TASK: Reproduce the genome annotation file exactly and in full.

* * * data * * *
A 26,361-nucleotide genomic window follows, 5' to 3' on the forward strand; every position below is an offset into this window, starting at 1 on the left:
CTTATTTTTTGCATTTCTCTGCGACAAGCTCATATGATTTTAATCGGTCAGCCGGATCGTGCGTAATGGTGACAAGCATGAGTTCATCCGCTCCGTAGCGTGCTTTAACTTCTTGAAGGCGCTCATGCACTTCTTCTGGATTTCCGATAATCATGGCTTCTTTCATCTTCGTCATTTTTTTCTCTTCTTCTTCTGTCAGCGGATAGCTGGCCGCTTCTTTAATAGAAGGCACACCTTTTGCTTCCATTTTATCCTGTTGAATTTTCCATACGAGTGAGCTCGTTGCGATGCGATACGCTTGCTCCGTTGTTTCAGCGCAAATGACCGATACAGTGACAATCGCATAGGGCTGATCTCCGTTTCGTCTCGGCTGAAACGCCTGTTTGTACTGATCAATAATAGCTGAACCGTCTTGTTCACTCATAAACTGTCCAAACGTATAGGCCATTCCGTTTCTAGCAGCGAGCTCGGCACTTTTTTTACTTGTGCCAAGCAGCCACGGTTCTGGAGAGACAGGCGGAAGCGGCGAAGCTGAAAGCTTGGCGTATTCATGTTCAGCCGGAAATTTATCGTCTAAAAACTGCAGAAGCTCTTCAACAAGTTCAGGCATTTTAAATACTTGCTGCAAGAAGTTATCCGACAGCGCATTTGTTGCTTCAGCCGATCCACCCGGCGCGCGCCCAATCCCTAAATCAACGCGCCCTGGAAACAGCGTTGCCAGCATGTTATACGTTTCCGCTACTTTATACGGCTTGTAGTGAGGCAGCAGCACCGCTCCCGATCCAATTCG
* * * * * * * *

A 26,361-nucleotide genomic window follows, 5' to 3' on the forward strand; every position below is an offset into this window, starting at 1 on the left:
CTTATTTTTTGCATTTCTCTGCGACAAGCTCATATGATTTTAATCGGTCAGCCGGATCGTGCGTAATGGTGACAAGCATGAGTTCATCCGCTCCGTAGCGTGCTTTAACTTCTTGAAGGCGCTCATGCACTTCTTCTGGATTTCCGATAATCATGGCTTCTTTCATCTTCGTCATTTTTTTCTCTTCTTCTTCTGTCAGCGGATAGCTGGCCGCTTCTTTAATAGAAGGCACACCTTTTGCTTCCATTTTATCCTGTTGAATTTTCCATACGAGTGAGCTCGTTGCGATGCGATACGCTTGCTCCGTTGTTTCAGCGCAAATGACCGATACAGTGACAATCGCATAGGGCTGATCTCCGTTTCGTCTCGGCTGAAACGCCTGTTTGTACTGATCAATAATAGCTGAACCGTCTTGTTCACTCATAAACTGTCCAAACGTATAGGCCATTCCGTTTCTAGCAGCGAGCTCGGCACTTTTTTTACTTGTGCCAAGCAGCCACGGTTCTGGAGAGACAGGCGGAAGCGGCGAAGCTGAAAGCTTGGCGTATTCATGTTCAGCCGGAAATTTATCGTCTAAAAACTGCAGAAGCTCTTCAACAAGTTCAGGCATTTTAAATACTTGCTGCAAGAAGTTATCCGACAGCGCATTTGTTGCTTCAGCCGATCCACCCGGCGCGCGCCCAATCCCTAAATCAACGCGCCCTGGAAACAGCGTTGCCAGCATGTTATACGTTTCCGCTACTTTATACGGCTTGTAGTGAGGCAGCAGCACCGCTCCCGATCCAATTCG